To be fair, the Scooby Wright comparisons are completely unfair. They are a media creation (guilty as charged) and wholly premature.

Wright was the best defensive player in college football in 2014 — the sixth unanimous All-American in Arizona Wildcats history. Colin Schooler — who has drawn those comparisons to Wright — has played in three games.

But when you’re an under-recruited linebacker from California wearing a UA uniform and displaying a knack for making game-changing plays early in your career, well, certain associations are inevitable. So it goes with Schooler, a freshman who already has made an impact.

“To compare anybody to Scooby — he was so productive so early in his career — it’s probably not fair to anybody,” said Arizona coach Rich Rodriguez, whose team hosts Utah on Friday night. “But when we recruited him, we saw some of the same skill sets.

“You see an athletic guy that just loves football. He’s been that and then some. And he’s going to keep getting better. … He’s got a nice feel, and his best football is still in front of him.”

It didn’t take Schooler long to carve out a meaty role in Arizona’s rebuilt linebacking corps. Schooler shares time at “Mike” with veteran Brandon Rutt. Although Rutt has started the first three games, they are listed as co-starters.

When Rutt missed a chunk of the UTEP game last week because of a reported concussion, Schooler received extended playing time. He made the most of it.

In the second quarter — when Arizona turned a 0-0 game into an eventual 63-16 thrashing — Schooler forced a fumble and intercepted a pass. The former was straight out of the Scooby scrapbook: Schooler raked the ball out of Kavika Johnson’s hands amid a crowd of players.

UA linebackers coach Scott Boone described the rip-and-strip as a “smart play for a first-year guy.”

It was nothing Tom Schooler hadn’t seen before.

“I’ve seen it a thousand times before,” Colin’s father said by phone Wednesday. “All he’s done his entire life is make plays.”

Forgive Tom Schooler for channeling Phil Wright. It wasn’t intentional. It’s just that each has been championing his son for years. (Schooler has another son, Colin’s older brother, Brendan, who’s a sophomore wide receiver at Oregon.)

Tom Schooler appreciates people comparing his boy to Scooby Wright; it’s about as high a compliment as could be paid to an Arizona linebacker. Tom just doesn’t think Colin deserves it. At least not yet.

“He really hasn’t done anything,” said Tom Schooler, a longtime high school coach who was a member of the defensive staff during Colin’s senior year at Mission Viejo High School in Orange County.

“He still needs to prove himself. If the comparisons come down the road, great. But I think people are jumping the gun because of how much Scooby accomplished.”

Colin Schooler sees it the same way. The long-haired, soft-spoken freshman is flattered that anyone would use his name and Wright’s in the same breath.

But Schooler just wants to become the best version of himself. He isn’t striving to become Scooby Wright IV or Scooby 2.0.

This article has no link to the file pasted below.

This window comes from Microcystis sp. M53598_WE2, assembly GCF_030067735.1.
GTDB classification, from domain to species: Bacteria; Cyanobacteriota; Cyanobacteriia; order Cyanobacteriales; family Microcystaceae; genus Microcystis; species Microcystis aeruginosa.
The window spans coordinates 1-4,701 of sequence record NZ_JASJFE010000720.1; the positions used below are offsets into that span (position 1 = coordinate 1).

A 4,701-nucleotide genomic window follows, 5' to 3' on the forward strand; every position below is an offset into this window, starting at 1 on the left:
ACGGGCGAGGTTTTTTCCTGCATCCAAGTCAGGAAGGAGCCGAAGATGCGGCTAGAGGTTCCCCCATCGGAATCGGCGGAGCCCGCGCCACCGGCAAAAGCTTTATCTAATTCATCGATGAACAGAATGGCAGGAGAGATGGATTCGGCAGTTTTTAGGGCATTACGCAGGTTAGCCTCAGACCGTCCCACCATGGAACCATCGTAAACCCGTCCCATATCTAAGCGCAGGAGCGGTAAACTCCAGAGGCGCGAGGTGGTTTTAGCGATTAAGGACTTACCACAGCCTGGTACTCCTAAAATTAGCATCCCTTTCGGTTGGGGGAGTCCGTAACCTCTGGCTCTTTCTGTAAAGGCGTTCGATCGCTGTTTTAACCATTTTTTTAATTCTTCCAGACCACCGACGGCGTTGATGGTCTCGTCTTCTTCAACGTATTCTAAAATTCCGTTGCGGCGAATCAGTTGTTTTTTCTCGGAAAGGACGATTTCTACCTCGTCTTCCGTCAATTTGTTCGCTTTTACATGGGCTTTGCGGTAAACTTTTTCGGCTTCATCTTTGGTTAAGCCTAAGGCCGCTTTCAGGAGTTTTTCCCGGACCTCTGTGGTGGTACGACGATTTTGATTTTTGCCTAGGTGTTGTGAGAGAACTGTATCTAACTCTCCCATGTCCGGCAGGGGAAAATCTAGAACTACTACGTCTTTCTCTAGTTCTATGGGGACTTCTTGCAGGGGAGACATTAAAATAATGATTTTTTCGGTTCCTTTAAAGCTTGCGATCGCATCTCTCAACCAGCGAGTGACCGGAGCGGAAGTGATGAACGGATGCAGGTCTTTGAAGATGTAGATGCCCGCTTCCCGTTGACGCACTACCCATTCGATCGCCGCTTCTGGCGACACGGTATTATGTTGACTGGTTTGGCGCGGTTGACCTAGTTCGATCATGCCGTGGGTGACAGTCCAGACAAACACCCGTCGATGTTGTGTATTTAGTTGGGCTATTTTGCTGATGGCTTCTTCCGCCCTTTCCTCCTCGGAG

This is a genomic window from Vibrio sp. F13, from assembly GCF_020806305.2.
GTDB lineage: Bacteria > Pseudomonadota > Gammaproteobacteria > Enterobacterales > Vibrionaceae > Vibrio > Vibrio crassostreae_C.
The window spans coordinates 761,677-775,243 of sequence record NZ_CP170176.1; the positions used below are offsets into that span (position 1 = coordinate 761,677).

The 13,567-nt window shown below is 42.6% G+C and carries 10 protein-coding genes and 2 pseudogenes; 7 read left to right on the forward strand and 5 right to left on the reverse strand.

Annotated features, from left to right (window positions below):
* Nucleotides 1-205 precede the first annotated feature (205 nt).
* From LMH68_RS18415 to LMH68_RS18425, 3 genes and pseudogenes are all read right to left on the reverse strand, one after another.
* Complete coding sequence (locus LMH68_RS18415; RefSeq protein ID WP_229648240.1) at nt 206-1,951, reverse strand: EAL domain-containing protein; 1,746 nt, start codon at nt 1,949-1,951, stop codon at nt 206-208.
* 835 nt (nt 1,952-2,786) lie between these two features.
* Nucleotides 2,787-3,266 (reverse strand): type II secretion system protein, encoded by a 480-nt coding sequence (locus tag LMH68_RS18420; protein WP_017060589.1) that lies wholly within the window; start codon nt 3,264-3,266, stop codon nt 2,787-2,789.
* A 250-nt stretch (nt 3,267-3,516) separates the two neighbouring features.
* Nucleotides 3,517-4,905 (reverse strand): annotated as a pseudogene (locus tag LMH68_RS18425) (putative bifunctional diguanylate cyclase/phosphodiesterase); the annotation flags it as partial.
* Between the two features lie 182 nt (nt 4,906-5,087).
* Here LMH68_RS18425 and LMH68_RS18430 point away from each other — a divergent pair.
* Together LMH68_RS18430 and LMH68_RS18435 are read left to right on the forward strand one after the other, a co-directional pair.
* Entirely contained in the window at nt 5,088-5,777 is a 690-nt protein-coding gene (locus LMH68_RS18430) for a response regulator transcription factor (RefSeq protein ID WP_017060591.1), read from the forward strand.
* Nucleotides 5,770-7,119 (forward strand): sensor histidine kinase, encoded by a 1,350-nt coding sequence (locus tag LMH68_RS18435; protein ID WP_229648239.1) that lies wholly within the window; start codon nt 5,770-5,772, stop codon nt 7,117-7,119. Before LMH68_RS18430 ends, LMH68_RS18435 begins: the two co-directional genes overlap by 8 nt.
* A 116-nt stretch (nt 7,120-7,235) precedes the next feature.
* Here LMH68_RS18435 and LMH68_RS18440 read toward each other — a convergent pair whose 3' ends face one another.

“He was an All-American. I’m just a freshman right now, trying to make some plays,” Schooler said. “I’m just trying to be me.”

Schooler has plenty of room to grow. Boone believes Schooler will play faster when he gains more experience. Boone also believes Schooler will become more vocal in time.

His father described him as a “silent leader” in high school, the type who would lead more by deeds than words. But the middle linebacker in Arizona’s scheme, as in most, has to relay calls and organize the front. He has to be assertive.

“He knows what he’s supposed to do,” Boone said. “He’s just not as confident as he will be about communicating it.”

“Sometimes I second-guess myself,” Schooler said. “I’m still trying to get used to what I’m doing — trying to make sure that I’m doing what I’m supposed to do rather than getting everybody lined up.”

But Schooler also acknowledged that it’s “part of my job.” It shouldn’t take him long to grasp the entirety of the defense.

Colin and brother Brendan would tag along with their father to football practices. Colin attributes his linebacker instincts to his time spent on the other side of the ball. He also played running back in high school.

So did Scooby Wright.

“It’s kind of funny,” said Wright, who was in Tucson on Wednesday for a picture and autograph session. “I watched his highlight film when he was in high school. And I said, ‘Hey, this kid’s a baller.’

“He’s just one of those guys who has to trust the process and keep getting better. That’s all it is to it. He plays hard. He’s a football player.”

Extra points

  • Senior “Stud” DeAndre’ Miller’s status remains unclear for Friday. Miller has been a partial participant in practice. He missed all of training camp and the first three games while rehabbing from July foot surgery. The debate for Arizona and Miller is whether it makes sense to use him in a limited role vs. Utah or give him an extra two weeks to get ready for the rest of the season. Arizona is off next week.
  • Senior receiver Cam Denson remained in a yellow jersey as he left the practice field but also sported a walking boot, a possible sign that the injury to his right foot suffered in spring is still bothering him. Although he has appeared in a game, Denson would have a good case for a medical redshirt if he elected to pursue one.
  • Rodriguez said Week 2 opponent Houston had a good defense but Utah is “probably a step above.” He cited the Utes’ experience, athleticism and speed, especially up front.
  • Arizona commit David Watson, an offensive tackle from Amphitheater High School, attended practice.


Michael is an award-winning journalist who has been covering sports professionally since the early '90s. He started at the Star in 2015 after spending 15 years at The Orange County Register. Michael is a graduate of Northwestern University.